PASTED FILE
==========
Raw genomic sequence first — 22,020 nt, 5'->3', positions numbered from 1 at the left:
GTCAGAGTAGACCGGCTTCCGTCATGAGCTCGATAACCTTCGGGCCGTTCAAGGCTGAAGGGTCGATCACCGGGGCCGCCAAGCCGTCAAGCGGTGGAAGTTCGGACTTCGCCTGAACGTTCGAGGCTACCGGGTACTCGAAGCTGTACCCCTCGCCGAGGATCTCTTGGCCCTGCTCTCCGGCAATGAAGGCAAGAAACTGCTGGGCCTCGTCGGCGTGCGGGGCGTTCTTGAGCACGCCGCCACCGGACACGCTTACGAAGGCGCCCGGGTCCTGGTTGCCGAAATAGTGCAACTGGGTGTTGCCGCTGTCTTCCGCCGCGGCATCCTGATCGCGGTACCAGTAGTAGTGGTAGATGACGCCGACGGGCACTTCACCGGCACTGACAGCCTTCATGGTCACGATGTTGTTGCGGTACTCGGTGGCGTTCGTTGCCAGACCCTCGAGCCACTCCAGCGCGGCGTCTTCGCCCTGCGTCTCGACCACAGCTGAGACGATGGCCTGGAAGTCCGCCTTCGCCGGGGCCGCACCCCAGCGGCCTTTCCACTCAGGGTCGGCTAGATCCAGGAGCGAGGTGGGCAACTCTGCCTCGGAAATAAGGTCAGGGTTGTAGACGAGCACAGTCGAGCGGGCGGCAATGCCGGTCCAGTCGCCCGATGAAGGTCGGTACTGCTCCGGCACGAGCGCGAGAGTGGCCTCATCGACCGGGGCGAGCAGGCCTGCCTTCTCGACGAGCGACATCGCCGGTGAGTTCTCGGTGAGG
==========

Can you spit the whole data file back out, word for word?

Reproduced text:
Raw genomic sequence first — 22,020 nt, 5'->3', positions numbered from 1 at the left:
GTCAGAGTAGACCGGCTTCCGTCATGAGCTCGATAACCTTCGGGCCGTTCAAGGCTGAAGGGTCGATCACCGGGGCCGCCAAGCCGTCAAGCGGTGGAAGTTCGGACTTCGCCTGAACGTTCGAGGCTACCGGGTACTCGAAGCTGTACCCCTCGCCGAGGATCTCTTGGCCCTGCTCTCCGGCAATGAAGGCAAGAAACTGCTGGGCCTCGTCGGCGTGCGGGGCGTTCTTGAGCACGCCGCCACCGGACACGCTTACGAAGGCGCCCGGGTCCTGGTTGCCGAAATAGTGCAACTGGGTGTTGCCGCTGTCTTCCGCCGCGGCATCCTGATCGCGGTACCAGTAGTAGTGGTAGATGACGCCGACGGGCACTTCACCGGCACTGACAGCCTTCATGGTCACGATGTTGTTGCGGTACTCGGTGGCGTTCGTTGCCAGACCCTCGAGCCACTCCAGCGCGGCGTCTTCGCCCTGCGTCTCGACCACAGCTGAGACGATGGCCTGGAAGTCCGCCTTCGCCGGGGCCGCACCCCAGCGGCCTTTCCACTCAGGGTCGGCTAGATCCAGGAGCGAGGTGGGCAACTCTGCCTCGGAAATAAGGTCAGGGTTGTAGACGAGCACAGTCGAGCGGGCGGCAATGCCGGTCCAGTCGCCCGATGAAGGTCGGTACTGCTCCGGCACGAGCGCGAGAGTGGCCTCATCGACCGGGGCGAGCAGGCCTGCCTTCTCGACGAGCGACATCGCCGGTGAGTTCTCGGTGAGG